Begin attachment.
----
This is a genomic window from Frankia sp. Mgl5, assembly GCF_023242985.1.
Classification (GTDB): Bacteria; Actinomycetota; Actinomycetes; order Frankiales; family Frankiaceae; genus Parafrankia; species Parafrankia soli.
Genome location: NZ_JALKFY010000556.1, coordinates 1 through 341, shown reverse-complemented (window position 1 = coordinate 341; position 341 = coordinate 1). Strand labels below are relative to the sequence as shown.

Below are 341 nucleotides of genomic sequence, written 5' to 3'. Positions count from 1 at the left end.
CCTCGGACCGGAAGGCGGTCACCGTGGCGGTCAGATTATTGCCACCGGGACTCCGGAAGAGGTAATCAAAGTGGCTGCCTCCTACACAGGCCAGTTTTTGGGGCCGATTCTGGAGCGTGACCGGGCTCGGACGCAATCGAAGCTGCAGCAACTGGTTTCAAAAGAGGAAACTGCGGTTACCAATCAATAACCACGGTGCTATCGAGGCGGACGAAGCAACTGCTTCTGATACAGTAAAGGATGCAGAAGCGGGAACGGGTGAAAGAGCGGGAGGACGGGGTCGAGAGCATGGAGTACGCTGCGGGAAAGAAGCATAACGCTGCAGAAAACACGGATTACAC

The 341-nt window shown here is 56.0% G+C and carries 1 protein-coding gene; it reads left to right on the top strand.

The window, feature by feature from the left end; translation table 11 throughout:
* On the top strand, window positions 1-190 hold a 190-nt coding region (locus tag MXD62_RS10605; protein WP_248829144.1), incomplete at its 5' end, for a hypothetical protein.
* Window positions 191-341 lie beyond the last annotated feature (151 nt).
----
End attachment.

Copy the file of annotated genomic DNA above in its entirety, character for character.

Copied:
This is a genomic window from Frankia sp. Mgl5, assembly GCF_023242985.1.
Classification (GTDB): Bacteria; Actinomycetota; Actinomycetes; order Frankiales; family Frankiaceae; genus Parafrankia; species Parafrankia soli.
Genome location: NZ_JALKFY010000556.1, coordinates 1 through 341, shown reverse-complemented (window position 1 = coordinate 341; position 341 = coordinate 1). Strand labels below are relative to the sequence as shown.

Below are 341 nucleotides of genomic sequence, written 5' to 3'. Positions count from 1 at the left end.
CCTCGGACCGGAAGGCGGTCACCGTGGCGGTCAGATTATTGCCACCGGGACTCCGGAAGAGGTAATCAAAGTGGCTGCCTCCTACACAGGCCAGTTTTTGGGGCCGATTCTGGAGCGTGACCGGGCTCGGACGCAATCGAAGCTGCAGCAACTGGTTTCAAAAGAGGAAACTGCGGTTACCAATCAATAACCACGGTGCTATCGAGGCGGACGAAGCAACTGCTTCTGATACAGTAAAGGATGCAGAAGCGGGAACGGGTGAAAGAGCGGGAGGACGGGGTCGAGAGCATGGAGTACGCTGCGGGAAAGAAGCATAACGCTGCAGAAAACACGGATTACAC

The 341-nt window shown here is 56.0% G+C and carries 1 protein-coding gene; it reads left to right on the top strand.

The window, feature by feature from the left end; translation table 11 throughout:
* On the top strand, window positions 1-190 hold a 190-nt coding region (locus tag MXD62_RS10605; protein WP_248829144.1), incomplete at its 5' end, for a hypothetical protein.
* Window positions 191-341 lie beyond the last annotated feature (151 nt).